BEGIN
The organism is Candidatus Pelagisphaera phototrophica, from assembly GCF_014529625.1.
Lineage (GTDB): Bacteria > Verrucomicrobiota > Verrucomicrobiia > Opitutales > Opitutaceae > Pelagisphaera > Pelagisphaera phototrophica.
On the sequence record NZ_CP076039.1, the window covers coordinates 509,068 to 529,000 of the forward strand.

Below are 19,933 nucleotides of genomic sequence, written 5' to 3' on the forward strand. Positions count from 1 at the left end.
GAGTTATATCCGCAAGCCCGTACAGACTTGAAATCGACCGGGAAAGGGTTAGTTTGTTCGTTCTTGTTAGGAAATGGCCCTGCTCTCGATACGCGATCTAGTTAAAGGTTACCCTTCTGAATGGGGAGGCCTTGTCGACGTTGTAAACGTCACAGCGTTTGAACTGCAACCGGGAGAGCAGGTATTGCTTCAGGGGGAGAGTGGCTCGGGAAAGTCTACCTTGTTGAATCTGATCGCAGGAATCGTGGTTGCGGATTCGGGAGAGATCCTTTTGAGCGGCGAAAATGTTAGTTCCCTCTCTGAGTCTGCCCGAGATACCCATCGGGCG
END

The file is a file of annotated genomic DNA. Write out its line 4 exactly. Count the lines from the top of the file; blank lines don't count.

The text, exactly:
Below are 19,933 nucleotides of genomic sequence, written 5' to 3' on the forward strand. Positions count from 1 at the left end.